Rep. Richard Neal on the campaign trail in Springfield, Massachusetts, on August 26. | Lane Turner/Boston Globe/Getty Images
Richard Neal, chair of the House Ways and Means Committee, faced a formidable challenge from progressive mayor Alex Morse.
Rep. Richard Neal (D-MA) has fended off a high-profile primary challenge in Massachusetts.
Neal, who chairs the House Ways and Means Committee and represents Massachusetts’ First Congressional District, faced a tight race with Holyoke Mayor Alex Morse heading into Massachusetts’ primary on Tuesday. Morse, who is gay, was backed by Justice Democrats, the progressive group that recruits and supports progressive candidates to primary incumbents. He hoped to follow in the footsteps of figures such as Alexandria Ocasio-Cortez and Jamaal Bowman in New York and Cori Bush in Missouri in unseating an entrenched Democratic member of Congress.
The 71-year-old Neal has been in Congress since 1989 and has one of the most powerful positions in Congress — should he choose to use it. The Ways and Means Committee he heads is the House’s main tax-writing committee and has jurisdiction over taxes and other revenue-raising measures. The committee and, more specifically, Neal, also has the ability to try to go after President Donald Trump’s tax returns, and critics have accused the Congress member of moving too slowly. Neal’s office has said he has moved prudently in order to improve Democrats’ chances of success in the courts.
According to the Washington Post, at one debate between the pair, Morse accused Neal of prioritizing working with the Trump administration over holding them accountable. Neal insisted he was really focused on just using the best approach. “This is a case that is going to reverberate throughout American history. I am not going to screw this case up,” he said.
Neal has also been criticized for his reticence around Medicare-for-all and has been accused of being too cozy with the health care industry. In 2019, he tanked a bill seeking to clamp down on surprise medical billing that had received bipartisan support in both the House and the Senate.
Morse tried to paint Neal as a figure too entrenched in Washington politics and influenced by special interests. In an interview with Vox last year, he pointed to Neal’s support for legislation that would bar the IRS from building an online tax filing system, a bill supported by TurboTax maker Intuit and H&R Block. “There’s a narrative of Congressman Neal having so much power and influence … he’s used that power and influence for corporate influence and wealthy donors,” he said at the time.
Neal defended his record as an institutionalist who knows how to navigate the system. This year, he was one of the drafters of the Coronavirus Aid, Relief, and Economic Security Act, or the CARES Act, the $2.2 trillion stimulus bill the president signed in March. “The great things that have happened in American history have come from legislation,” he said while speaking at an event in Stockbridge, Massachusetts, in July, according to the Berkshire Eagle. “That’s where the power of the idea plays out.”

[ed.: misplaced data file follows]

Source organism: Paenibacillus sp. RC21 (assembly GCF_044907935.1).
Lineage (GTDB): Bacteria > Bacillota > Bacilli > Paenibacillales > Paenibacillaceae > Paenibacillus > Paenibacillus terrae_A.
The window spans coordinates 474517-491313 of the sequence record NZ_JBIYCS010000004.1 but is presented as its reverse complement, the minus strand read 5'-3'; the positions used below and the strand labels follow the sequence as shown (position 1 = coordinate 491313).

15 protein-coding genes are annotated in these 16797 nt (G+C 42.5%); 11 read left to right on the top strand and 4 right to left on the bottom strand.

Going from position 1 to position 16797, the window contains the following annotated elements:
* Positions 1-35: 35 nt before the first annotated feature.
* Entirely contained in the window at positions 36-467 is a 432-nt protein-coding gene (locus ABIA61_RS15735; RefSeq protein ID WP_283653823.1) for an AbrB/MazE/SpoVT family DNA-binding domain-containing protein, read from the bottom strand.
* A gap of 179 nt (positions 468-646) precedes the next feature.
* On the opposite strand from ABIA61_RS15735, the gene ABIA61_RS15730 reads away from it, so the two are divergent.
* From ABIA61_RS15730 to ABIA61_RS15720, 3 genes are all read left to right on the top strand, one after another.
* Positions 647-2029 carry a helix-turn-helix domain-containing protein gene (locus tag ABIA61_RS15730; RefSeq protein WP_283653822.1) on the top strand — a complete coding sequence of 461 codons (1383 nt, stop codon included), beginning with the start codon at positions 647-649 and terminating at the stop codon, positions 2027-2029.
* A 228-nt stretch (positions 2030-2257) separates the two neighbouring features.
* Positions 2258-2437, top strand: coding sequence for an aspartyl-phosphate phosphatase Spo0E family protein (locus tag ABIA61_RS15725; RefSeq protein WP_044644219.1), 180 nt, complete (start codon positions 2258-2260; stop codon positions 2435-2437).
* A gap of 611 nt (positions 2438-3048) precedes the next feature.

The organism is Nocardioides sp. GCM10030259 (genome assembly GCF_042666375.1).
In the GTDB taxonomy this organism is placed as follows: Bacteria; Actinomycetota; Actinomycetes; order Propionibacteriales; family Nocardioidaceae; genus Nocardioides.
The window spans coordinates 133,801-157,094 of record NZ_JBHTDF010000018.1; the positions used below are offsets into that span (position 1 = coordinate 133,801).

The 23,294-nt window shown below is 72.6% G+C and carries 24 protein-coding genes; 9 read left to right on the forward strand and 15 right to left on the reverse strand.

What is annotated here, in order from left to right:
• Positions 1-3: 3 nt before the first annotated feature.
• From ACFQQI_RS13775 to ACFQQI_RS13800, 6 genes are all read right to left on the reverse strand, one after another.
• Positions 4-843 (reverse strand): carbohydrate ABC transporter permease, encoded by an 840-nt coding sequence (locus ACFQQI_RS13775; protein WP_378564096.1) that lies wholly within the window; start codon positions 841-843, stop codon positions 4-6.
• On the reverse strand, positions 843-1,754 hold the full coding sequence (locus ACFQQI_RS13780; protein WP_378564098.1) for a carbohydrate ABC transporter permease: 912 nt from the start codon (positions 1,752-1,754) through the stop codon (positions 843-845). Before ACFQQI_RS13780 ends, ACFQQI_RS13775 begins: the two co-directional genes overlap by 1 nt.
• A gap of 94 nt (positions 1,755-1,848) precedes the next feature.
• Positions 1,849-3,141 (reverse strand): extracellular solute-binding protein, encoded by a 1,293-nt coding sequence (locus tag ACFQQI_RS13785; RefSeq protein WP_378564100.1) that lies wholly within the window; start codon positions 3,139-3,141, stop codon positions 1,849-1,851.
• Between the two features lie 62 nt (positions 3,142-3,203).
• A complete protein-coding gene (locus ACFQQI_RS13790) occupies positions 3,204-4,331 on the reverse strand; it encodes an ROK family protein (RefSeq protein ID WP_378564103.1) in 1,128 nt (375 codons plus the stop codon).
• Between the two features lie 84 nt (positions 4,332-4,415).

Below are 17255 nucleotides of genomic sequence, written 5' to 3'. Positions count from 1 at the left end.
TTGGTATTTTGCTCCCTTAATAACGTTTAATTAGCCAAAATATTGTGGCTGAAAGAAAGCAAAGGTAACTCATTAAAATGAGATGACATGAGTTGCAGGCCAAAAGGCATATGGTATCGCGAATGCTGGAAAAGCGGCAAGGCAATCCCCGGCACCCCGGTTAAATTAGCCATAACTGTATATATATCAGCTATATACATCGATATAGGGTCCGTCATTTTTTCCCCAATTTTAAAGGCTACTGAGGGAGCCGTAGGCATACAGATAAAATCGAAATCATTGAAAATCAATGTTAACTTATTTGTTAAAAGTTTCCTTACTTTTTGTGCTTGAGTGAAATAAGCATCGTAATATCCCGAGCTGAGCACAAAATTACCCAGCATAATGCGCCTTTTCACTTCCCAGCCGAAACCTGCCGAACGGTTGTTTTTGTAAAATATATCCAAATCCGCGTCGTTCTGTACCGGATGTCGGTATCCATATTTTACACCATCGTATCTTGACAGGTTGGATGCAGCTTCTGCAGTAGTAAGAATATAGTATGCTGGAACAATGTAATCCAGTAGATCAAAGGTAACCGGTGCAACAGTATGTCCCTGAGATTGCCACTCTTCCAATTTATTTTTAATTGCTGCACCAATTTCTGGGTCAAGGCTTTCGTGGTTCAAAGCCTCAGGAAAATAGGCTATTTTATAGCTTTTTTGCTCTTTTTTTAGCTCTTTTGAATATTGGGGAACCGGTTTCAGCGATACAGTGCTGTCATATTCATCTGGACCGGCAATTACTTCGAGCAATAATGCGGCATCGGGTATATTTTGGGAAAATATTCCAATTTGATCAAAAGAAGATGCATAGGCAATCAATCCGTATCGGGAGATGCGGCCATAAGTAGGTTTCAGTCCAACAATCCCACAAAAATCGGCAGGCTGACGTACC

Neal vs. Morse garnered a lot of national attention
The primary between Neal and Morse garnered quite a bit of national attention — and also had some twists and turns.
One of the most covered moments of the race came in August, after the College Democrats of Massachusetts put out a letter alleging Morse, 31, had used “his position of power for romantic or sexual gain” and had inappropriate contacts with students on multiple occasions in his time as a university lecturer.
Morse issued a statement denying he had ever had a nonconsensual encounter with anyone or used his position of power to try to manipulate anyone for romantic or sexual ends. He acknowledged he had consensual relationships with other men, “including students enrolled at local universities I’ve met using dating apps.” The accusations caused ripples, and progressive group the Sunrise Movement temporarily paused campaigning for Morse.
Morse was elected mayor of Holyoke in 2011 at the age of 22, becoming the city’s youngest and first openly gay mayor. He is also single, and as Jeremy Peters outlined at the New York Times, this incident is likely only the beginning or the types of attacks LGBTQ politicians will face “as more people who are open about their sexual orientation and gender identity run for office.”
“The expectation shouldn’t be that we have to be in monogamous, heteronormative relationships before we enter public life,” Morse told Peters.
Beyond the story around the Morse allegations, the contest between Neal and Morse garnered national attention for other reasons as well. It was another iteration of the establishment incumbent versus young, progressive up-and-comer story we’ve seen since Ocasio-Cortez, who backed Morse, defeated Joe Crowley in 2018.
“This is definitely a national race in lots of ways,” Massachusetts state Rep. Aaron Vega told the Daily Hampshire Gazette ahead of the election. “What does progressiveness mean and what does incumbency and power bring to the table?”
In 2020, Massachusetts’ First District chose incumbency and power that Democrats hope Neal will wield.
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